Portable Life Support System (PLSS) oxygen recharge safety cap, measuring 1.25″ in diameter and 1″ tall, used on the lunar surface by Dave Scott for a total of 18 hours and 35 minutes during his three lunar EVAs. The metal cap, engraved with part numbers, “SNC 4599-17, Ser No 2,” was used to cover the PLSS oxygen port while conducting the moonwalks to prevent the port from contamination; this was critical as the port was was used to recharge the oxygen supply after each EVA. In fine condition.
Accompanied by a signed letter of provenance from Scott, in part: “I hereby certify that the Apollo 15 PLSS-LM Oxygen Recharge Safety Cap included with this letter was an integral part of the PLSS that I used during the three periods of Extra Vehicular Activity (EVA) on the surface of the Moon during the first extended scientific exploration of the Moon, July 26–August 7, 1971…This cap provided two vital safety functions: (1) preventing a leak from the PLSS O2 supply; and (2) protecting the PLSS O2 connection from contamination due to lunar dust during the EVA. After each EVA, the primary oxygen subsystem of the PLSS is refilled (recharged) from the Lunar Module (LM) oxygen (O2) system through a leak-proof, self-sealing, quick-disconnect till connector. As shown in the diagram and photos below, the recharge port is located on the lower right side of the PLSS beneath a beta cloth flap that was opened to expose the port. After EVA reentry into the LM, the cap is removed, the LM O2 supply is connected for recharge after which the cap was replaced…This safety cap was attached to my PLSS during our three EVAs for a total of 18 hours and 35 minutes outside on the surface of the Moon…This PLSS Oxygen Recharge Safety Cap has been in my personal collection since returning to Earth.”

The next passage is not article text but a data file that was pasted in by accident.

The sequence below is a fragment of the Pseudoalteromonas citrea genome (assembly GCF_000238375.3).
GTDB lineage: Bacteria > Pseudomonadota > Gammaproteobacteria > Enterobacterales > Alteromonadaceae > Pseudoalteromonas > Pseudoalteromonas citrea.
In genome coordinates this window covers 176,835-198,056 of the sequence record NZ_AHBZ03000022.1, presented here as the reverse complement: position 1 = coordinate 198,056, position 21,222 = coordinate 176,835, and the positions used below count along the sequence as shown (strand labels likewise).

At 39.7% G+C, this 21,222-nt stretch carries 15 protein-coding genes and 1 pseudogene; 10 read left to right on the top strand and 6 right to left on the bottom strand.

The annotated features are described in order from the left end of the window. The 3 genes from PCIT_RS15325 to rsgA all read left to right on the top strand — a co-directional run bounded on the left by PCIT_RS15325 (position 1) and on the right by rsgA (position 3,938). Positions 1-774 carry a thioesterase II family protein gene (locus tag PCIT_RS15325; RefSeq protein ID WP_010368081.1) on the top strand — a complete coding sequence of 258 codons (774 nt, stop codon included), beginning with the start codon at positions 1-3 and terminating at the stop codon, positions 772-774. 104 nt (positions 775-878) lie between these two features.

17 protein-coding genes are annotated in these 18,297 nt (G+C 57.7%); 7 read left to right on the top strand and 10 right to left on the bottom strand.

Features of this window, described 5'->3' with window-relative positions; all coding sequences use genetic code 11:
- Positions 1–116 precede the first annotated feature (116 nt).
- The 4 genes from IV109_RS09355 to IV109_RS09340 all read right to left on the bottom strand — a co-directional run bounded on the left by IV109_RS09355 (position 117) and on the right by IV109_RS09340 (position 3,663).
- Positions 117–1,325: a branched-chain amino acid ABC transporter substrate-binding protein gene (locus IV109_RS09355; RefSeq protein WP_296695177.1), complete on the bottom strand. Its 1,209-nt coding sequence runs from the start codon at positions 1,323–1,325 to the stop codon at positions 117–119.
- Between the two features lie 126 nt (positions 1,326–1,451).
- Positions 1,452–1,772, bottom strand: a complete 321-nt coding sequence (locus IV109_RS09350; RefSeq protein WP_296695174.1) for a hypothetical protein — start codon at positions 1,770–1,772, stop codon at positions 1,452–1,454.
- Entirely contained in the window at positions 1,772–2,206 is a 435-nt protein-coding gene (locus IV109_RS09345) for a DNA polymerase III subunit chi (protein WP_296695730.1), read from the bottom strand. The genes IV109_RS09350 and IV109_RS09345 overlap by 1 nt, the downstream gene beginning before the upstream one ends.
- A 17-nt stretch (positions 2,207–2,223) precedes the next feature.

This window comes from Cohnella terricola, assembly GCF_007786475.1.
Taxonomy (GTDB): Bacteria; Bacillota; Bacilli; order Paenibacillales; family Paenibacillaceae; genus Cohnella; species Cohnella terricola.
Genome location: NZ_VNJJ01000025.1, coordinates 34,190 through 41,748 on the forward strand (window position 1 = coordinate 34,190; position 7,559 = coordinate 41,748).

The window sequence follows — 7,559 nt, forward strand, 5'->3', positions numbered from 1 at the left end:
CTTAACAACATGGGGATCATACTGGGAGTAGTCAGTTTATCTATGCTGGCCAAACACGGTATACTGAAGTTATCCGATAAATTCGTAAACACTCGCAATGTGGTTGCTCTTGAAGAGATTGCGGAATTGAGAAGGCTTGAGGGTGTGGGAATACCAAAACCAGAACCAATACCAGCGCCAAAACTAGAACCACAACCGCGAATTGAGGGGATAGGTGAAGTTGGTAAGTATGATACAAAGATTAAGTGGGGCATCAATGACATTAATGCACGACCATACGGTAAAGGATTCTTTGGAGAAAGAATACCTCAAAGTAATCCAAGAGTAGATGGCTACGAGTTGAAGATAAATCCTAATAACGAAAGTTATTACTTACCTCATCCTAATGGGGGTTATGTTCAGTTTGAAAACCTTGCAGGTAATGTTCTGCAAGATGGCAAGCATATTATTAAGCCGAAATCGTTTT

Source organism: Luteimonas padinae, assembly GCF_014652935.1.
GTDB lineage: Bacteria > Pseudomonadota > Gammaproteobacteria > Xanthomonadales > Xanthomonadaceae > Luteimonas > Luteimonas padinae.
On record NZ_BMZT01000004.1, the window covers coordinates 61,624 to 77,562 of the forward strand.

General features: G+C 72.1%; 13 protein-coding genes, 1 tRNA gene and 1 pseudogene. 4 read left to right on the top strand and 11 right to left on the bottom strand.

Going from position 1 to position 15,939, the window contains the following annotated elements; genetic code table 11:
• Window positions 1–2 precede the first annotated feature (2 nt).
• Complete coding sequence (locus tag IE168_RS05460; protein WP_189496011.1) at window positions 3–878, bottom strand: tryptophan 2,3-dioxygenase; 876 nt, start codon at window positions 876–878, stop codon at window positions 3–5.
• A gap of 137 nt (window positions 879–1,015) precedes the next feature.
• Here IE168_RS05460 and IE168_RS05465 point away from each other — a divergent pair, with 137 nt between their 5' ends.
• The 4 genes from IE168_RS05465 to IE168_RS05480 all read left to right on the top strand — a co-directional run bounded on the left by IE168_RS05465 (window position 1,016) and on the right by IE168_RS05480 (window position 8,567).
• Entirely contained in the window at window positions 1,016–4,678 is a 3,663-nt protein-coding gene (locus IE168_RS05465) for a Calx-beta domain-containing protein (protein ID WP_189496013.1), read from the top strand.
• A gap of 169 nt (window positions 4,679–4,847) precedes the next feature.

Terms and abbreviations used in our descriptions.